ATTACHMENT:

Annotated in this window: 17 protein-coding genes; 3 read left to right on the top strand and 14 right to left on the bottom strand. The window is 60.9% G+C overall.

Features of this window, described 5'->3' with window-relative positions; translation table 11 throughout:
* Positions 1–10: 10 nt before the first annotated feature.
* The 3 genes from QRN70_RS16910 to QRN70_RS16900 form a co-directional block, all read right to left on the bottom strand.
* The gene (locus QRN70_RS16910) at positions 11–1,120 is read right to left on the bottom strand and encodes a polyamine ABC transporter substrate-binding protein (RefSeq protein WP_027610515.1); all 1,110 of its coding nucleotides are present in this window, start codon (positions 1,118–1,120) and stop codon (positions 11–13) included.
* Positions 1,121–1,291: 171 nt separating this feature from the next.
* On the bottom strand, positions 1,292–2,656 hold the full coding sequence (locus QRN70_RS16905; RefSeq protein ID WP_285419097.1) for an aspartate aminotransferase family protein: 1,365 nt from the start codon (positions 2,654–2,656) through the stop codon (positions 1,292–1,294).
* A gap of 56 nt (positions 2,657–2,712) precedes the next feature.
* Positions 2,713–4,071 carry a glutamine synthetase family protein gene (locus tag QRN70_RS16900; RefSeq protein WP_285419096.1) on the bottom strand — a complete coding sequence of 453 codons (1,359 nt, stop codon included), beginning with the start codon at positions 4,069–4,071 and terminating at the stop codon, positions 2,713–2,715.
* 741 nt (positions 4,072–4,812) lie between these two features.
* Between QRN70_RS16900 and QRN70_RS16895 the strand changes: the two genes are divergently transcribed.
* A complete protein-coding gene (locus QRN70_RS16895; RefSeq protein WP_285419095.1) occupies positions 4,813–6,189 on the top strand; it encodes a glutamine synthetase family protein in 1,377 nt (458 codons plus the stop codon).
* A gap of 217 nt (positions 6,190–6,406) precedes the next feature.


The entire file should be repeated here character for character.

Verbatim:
Annotated in this window: 17 protein-coding genes; 3 read left to right on the top strand and 14 right to left on the bottom strand. The window is 60.9% G+C overall.

Features of this window, described 5'->3' with window-relative positions; translation table 11 throughout:
* Positions 1–10: 10 nt before the first annotated feature.
* The 3 genes from QRN70_RS16910 to QRN70_RS16900 form a co-directional block, all read right to left on the bottom strand.
* The gene (locus QRN70_RS16910) at positions 11–1,120 is read right to left on the bottom strand and encodes a polyamine ABC transporter substrate-binding protein (RefSeq protein WP_027610515.1); all 1,110 of its coding nucleotides are present in this window, start codon (positions 1,118–1,120) and stop codon (positions 11–13) included.
* Positions 1,121–1,291: 171 nt separating this feature from the next.
* On the bottom strand, positions 1,292–2,656 hold the full coding sequence (locus QRN70_RS16905; RefSeq protein ID WP_285419097.1) for an aspartate aminotransferase family protein: 1,365 nt from the start codon (positions 2,654–2,656) through the stop codon (positions 1,292–1,294).
* A gap of 56 nt (positions 2,657–2,712) precedes the next feature.
* Positions 2,713–4,071 carry a glutamine synthetase family protein gene (locus tag QRN70_RS16900; RefSeq protein WP_285419096.1) on the bottom strand — a complete coding sequence of 453 codons (1,359 nt, stop codon included), beginning with the start codon at positions 4,069–4,071 and terminating at the stop codon, positions 2,713–2,715.
* 741 nt (positions 4,072–4,812) lie between these two features.
* Between QRN70_RS16900 and QRN70_RS16895 the strand changes: the two genes are divergently transcribed.
* A complete protein-coding gene (locus QRN70_RS16895; RefSeq protein WP_285419095.1) occupies positions 4,813–6,189 on the top strand; it encodes a glutamine synthetase family protein in 1,377 nt (458 codons plus the stop codon).
* A gap of 217 nt (positions 6,190–6,406) precedes the next feature.